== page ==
“I’m sorry the Cat surprised your horse,” he apologized to the girl. “She is actually quite harmless, unless she get suspicious of someone.” He paused a bit at a loss for words. “I’m Stev Pulleny.”
“My name is Alisande,” the girl answered primly. Tabea pricked her ears. “I was looking for Dylan à Carrock.”
“Uh — he’s not here now,” the young man told her. “He’s out and away.” Alisande nodded and slipped off her mount. It surprised him to find that she just barely reached to his shoulder. Something about her suddenly captivated him and he felt very awkward. His mother saved him from having to fumble for some words by stepping forward.
“Perhaps you would like to rest here, Lady Alisande?” she offered with a curtsey.
“I — I guess that would be all right,” the girl stammered, tearing her gaze away from the young man. The big Cat nosed up to him and nudged his leg. The girl looked down and screamed.
“Don’t worry, she won’t hurt you,” Prisca cried, running and putting her hands around the beast’s neck, as if to protect her from the other woman. “Tabea is nice unless she gets mad, right?” A soft purring came from the large throat and the big tongue came out to give the little girl an affectionate lick. Alisande put a hand to her chest, as if to calm her pounding heart.
“Prisca is right,” the young man said, the only one who really understood that Tabea wanted to speak to him. “I’ll be in in a minute.” The Cat freed herself from the girl’s embrace and padded behind the house, the young man following. Finally she turned and faced him. He sat down on a low pile of wood.
“Okay, what’s all this about?” he demanded.
“She’s Dylan’s foster sister,” Tabea meowed. “He told me about her when he’d returned at the beginning of the year.”
“His father seems to have adopted her, Stev. I hope that her being here is okay. I’m afraid that it might be something that Alick had in mind. You know about the Lady Roanna, don’t you?”
“I knew that she was Alick’s sister, yes, but what does this Alisande have to do with it?”
“She might or might not have something to do with ‘it,’ but let’s be careful. Don’t mention what I told you and don’t tell her who I am, okay?”
“Okay. Let’s go in the house.” He got up and she followed him, her sleek fur glistening in the morning sun. Deep in the woods the Wolf was moving at high speed towards his destination. It would not be long now.
Alisande had taken off her hat and gloves and was uncomfortably sitting at the kitchen table. A ray of sunshine from the window lit her pinned up hair like a shimmering head covering of gold. Her cheeks were reddened and her healthy, youthful beauty struck Stev like an enchantment, ensnaring him stronger than a thousand steel ropes. What was so capturing to the young man was registered with cool rationality by Tabea, who padded over to a sunny spot under the window and laid down, eyes half-closed, but always watching the stranger.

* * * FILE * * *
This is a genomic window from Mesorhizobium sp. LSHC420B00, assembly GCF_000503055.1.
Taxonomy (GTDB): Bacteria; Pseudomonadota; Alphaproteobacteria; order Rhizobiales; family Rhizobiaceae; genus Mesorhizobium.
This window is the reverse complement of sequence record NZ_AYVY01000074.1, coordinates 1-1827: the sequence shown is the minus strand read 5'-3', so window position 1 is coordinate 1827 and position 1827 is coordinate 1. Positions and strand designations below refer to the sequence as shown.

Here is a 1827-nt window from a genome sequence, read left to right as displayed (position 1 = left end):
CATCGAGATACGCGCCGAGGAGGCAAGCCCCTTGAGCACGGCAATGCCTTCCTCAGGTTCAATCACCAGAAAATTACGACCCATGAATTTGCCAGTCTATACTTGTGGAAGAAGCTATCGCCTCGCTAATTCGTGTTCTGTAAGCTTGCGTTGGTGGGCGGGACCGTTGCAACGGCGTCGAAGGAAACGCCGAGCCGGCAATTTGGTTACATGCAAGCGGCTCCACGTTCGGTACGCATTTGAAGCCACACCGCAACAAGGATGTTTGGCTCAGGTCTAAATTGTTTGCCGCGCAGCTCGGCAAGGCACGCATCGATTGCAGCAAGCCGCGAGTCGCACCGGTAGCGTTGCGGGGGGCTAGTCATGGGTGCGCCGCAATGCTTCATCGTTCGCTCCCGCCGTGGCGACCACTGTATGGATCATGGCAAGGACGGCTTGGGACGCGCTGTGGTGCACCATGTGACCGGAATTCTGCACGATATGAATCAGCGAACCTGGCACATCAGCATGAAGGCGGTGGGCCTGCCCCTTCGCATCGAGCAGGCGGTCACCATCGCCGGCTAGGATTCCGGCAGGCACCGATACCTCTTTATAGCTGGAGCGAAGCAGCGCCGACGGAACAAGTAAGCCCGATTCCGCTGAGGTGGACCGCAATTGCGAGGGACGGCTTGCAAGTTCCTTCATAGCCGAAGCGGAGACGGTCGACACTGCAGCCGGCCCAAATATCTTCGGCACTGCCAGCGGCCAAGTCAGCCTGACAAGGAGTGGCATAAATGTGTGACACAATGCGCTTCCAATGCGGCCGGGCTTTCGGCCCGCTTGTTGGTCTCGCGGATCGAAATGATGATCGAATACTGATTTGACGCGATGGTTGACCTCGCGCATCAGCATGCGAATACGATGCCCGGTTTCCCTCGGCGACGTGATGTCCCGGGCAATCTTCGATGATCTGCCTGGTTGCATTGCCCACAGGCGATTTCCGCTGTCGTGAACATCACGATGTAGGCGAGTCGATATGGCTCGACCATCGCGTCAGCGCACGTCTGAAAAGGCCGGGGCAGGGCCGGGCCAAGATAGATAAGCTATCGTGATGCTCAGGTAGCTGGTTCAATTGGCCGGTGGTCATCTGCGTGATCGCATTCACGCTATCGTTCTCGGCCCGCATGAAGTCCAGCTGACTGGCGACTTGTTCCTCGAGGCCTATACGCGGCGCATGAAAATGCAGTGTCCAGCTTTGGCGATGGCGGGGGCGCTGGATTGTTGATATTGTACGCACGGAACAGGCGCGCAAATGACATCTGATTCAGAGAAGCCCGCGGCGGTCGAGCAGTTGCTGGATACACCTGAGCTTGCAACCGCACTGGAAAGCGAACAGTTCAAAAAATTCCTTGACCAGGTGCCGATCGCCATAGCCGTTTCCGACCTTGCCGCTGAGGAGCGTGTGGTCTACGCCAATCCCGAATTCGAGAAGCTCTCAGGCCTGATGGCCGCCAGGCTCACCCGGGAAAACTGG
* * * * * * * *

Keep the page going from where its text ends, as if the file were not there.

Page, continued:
“Have you come a long way, m’lady?” Mother Pulleny asked, putting a rough cup full of fresh milk in front of her.
“Yes, I have — from Enfurt.”
“That’s a long way,” Stev commented, sitting down across from her. “What would make you travel so far?”
“My — my foster father Colyn à Carrock died,” she answered in a trembling voice. “It was so sudden. I — the only thing I could do was to find Dylan. It had to be Lady Roanna. I never liked her too much.” The young man glanced at the Cat. The big head just barely nodded.
“Where did she go?” he asked.
“Back to Carrock. She gave me these silly clothes and the horse. We traveled almost to the castle. Shortly before we got there I fled. I think she’ll be able to find me here quickly.” The gray eyes looked liquid. “Please help me. I don’t want to go to that crazy wizard and I know the lady can’t stand me. She said that some man named Onri had asked for my hand.” A quiet hissing came from the Cat at the mention of the beau’s name. Alisande looked at her, shocked.
“Onri is hated by all creatures around here, almost as much as Alick himself is,” Mother Pulleny explained gently.
“We’ll help you, Lady Alisande,” Stev told her. “What could we do first?” She looked at her flashy garments and smiled shyly.